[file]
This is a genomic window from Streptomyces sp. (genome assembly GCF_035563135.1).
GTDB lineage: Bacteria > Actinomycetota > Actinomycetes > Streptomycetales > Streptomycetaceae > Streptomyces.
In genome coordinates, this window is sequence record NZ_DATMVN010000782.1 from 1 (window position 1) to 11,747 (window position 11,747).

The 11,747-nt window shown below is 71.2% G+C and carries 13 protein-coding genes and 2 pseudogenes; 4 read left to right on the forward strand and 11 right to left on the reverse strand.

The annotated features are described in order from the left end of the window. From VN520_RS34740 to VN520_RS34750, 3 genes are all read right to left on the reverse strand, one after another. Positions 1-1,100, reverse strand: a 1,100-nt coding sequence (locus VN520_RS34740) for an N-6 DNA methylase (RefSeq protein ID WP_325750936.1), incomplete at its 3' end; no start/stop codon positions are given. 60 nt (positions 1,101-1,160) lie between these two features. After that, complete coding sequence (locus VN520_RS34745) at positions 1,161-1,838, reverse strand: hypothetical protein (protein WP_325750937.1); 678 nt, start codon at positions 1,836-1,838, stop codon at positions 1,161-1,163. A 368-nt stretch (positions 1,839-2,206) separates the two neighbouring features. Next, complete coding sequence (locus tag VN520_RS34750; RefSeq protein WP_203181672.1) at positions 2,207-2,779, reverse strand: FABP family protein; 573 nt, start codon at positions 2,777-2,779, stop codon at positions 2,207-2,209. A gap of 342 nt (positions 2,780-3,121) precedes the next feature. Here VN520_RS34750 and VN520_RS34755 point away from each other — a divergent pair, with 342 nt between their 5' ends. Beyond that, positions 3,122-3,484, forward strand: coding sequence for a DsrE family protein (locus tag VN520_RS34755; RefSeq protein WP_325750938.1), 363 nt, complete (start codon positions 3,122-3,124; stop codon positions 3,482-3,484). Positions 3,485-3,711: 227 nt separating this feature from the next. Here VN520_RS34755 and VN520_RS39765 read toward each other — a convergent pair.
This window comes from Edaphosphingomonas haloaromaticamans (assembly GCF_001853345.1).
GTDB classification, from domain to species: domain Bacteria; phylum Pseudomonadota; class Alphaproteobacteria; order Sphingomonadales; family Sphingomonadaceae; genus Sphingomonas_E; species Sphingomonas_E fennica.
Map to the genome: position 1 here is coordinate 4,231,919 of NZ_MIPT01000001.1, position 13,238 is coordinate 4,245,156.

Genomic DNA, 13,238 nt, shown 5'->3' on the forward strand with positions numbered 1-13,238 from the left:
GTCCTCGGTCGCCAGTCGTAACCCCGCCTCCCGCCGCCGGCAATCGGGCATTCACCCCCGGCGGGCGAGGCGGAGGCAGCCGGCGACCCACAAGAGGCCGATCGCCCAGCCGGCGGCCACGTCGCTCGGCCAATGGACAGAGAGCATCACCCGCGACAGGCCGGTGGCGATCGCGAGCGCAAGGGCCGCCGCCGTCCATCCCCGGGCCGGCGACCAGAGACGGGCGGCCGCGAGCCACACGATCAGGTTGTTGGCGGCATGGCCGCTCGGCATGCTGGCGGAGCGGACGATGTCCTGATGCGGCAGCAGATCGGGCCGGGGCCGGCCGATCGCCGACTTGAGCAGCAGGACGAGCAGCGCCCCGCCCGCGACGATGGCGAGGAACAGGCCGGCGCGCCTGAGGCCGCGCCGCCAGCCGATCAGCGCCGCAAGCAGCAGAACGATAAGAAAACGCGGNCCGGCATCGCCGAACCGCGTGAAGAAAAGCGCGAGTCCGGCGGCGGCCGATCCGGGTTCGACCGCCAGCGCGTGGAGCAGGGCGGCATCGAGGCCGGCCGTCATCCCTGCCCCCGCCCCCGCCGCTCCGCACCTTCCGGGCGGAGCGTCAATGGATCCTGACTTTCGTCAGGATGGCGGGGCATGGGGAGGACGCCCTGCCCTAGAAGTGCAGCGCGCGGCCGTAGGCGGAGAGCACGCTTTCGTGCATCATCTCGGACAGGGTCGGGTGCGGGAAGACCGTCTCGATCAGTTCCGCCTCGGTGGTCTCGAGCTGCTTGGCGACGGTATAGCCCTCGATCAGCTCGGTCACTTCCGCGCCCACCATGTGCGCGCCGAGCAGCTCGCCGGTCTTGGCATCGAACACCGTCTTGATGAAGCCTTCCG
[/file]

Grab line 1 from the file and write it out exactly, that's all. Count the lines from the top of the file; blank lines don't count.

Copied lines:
This is a genomic window from Streptomyces sp. (genome assembly GCF_035563135.1).